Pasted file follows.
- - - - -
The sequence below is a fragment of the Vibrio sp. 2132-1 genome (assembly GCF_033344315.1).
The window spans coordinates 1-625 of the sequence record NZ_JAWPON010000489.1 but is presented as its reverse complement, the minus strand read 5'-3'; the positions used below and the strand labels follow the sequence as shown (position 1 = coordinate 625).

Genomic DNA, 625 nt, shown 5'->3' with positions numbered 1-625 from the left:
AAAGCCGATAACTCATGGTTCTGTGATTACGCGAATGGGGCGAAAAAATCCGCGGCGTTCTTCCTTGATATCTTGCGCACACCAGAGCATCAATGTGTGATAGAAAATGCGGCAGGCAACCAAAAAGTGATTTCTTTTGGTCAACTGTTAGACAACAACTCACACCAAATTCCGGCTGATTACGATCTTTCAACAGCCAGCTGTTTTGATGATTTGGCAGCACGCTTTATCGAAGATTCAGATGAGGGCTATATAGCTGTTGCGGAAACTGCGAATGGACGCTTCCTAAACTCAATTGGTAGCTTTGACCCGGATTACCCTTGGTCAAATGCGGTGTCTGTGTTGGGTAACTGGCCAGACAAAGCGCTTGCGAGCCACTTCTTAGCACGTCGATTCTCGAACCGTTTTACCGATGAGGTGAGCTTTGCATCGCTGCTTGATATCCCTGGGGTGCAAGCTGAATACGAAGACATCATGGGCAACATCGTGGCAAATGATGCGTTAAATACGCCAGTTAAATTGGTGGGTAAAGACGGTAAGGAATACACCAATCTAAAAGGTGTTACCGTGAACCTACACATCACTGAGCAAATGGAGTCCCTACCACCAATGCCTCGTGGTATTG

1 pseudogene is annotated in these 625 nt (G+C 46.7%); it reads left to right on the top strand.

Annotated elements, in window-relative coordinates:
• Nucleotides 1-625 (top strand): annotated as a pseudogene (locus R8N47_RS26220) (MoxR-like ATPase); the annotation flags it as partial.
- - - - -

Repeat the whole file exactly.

The sequence below is a fragment of the Vibrio sp. 2132-1 genome (assembly GCF_033344315.1).
The window spans coordinates 1-625 of the sequence record NZ_JAWPON010000489.1 but is presented as its reverse complement, the minus strand read 5'-3'; the positions used below and the strand labels follow the sequence as shown (position 1 = coordinate 625).

Genomic DNA, 625 nt, shown 5'->3' with positions numbered 1-625 from the left:
AAAGCCGATAACTCATGGTTCTGTGATTACGCGAATGGGGCGAAAAAATCCGCGGCGTTCTTCCTTGATATCTTGCGCACACCAGAGCATCAATGTGTGATAGAAAATGCGGCAGGCAACCAAAAAGTGATTTCTTTTGGTCAACTGTTAGACAACAACTCACACCAAATTCCGGCTGATTACGATCTTTCAACAGCCAGCTGTTTTGATGATTTGGCAGCACGCTTTATCGAAGATTCAGATGAGGGCTATATAGCTGTTGCGGAAACTGCGAATGGACGCTTCCTAAACTCAATTGGTAGCTTTGACCCGGATTACCCTTGGTCAAATGCGGTGTCTGTGTTGGGTAACTGGCCAGACAAAGCGCTTGCGAGCCACTTCTTAGCACGTCGATTCTCGAACCGTTTTACCGATGAGGTGAGCTTTGCATCGCTGCTTGATATCCCTGGGGTGCAAGCTGAATACGAAGACATCATGGGCAACATCGTGGCAAATGATGCGTTAAATACGCCAGTTAAATTGGTGGGTAAAGACGGTAAGGAATACACCAATCTAAAAGGTGTTACCGTGAACCTACACATCACTGAGCAAATGGAGTCCCTACCACCAATGCCTCGTGGTATTG

1 pseudogene is annotated in these 625 nt (G+C 46.7%); it reads left to right on the top strand.

Annotated elements, in window-relative coordinates:
• Nucleotides 1-625 (top strand): annotated as a pseudogene (locus R8N47_RS26220) (MoxR-like ATPase); the annotation flags it as partial.